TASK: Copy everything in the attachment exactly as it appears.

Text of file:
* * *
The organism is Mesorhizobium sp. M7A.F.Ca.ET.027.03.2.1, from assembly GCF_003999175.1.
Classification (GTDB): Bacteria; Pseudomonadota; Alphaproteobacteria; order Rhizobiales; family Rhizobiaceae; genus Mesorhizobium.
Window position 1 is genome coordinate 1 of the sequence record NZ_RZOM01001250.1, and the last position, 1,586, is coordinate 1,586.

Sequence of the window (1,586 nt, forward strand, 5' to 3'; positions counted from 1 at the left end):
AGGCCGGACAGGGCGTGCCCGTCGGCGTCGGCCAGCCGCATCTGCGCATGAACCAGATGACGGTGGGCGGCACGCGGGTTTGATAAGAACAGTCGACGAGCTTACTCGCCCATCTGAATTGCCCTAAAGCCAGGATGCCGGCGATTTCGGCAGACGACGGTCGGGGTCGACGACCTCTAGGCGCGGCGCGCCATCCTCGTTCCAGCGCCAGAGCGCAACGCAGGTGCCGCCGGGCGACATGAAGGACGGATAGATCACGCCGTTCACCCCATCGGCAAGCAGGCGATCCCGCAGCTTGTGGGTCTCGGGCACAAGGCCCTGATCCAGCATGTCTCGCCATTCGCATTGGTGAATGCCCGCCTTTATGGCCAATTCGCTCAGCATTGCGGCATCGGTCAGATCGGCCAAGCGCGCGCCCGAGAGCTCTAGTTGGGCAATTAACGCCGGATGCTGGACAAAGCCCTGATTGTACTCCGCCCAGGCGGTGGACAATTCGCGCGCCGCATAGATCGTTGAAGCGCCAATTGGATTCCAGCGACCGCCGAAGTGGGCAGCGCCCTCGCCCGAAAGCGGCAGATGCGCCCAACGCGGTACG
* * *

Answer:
The organism is Mesorhizobium sp. M7A.F.Ca.ET.027.03.2.1, from assembly GCF_003999175.1.
Classification (GTDB): Bacteria; Pseudomonadota; Alphaproteobacteria; order Rhizobiales; family Rhizobiaceae; genus Mesorhizobium.
Window position 1 is genome coordinate 1 of the sequence record NZ_RZOM01001250.1, and the last position, 1,586, is coordinate 1,586.

Sequence of the window (1,586 nt, forward strand, 5' to 3'; positions counted from 1 at the left end):
AGGCCGGACAGGGCGTGCCCGTCGGCGTCGGCCAGCCGCATCTGCGCATGAACCAGATGACGGTGGGCGGCACGCGGGTTTGATAAGAACAGTCGACGAGCTTACTCGCCCATCTGAATTGCCCTAAAGCCAGGATGCCGGCGATTTCGGCAGACGACGGTCGGGGTCGACGACCTCTAGGCGCGGCGCGCCATCCTCGTTCCAGCGCCAGAGCGCAACGCAGGTGCCGCCGGGCGACATGAAGGACGGATAGATCACGCCGTTCACCCCATCGGCAAGCAGGCGATCCCGCAGCTTGTGGGTCTCGGGCACAAGGCCCTGATCCAGCATGTCTCGCCATTCGCATTGGTGAATGCCCGCCTTTATGGCCAATTCGCTCAGCATTGCGGCATCGGTCAGATCGGCCAAGCGCGCGCCCGAGAGCTCTAGTTGGGCAATTAACGCCGGATGCTGGACAAAGCCCTGATTGTACTCCGCCCAGGCGGTGGACAATTCGCGCGCCGCATAGATCGTTGAAGCGCCAATTGGATTCCAGCGACCGCCGAAGTGGGCAGCGCCCTCGCCCGAAAGCGGCAGATGCGCCCAACGCGGTACG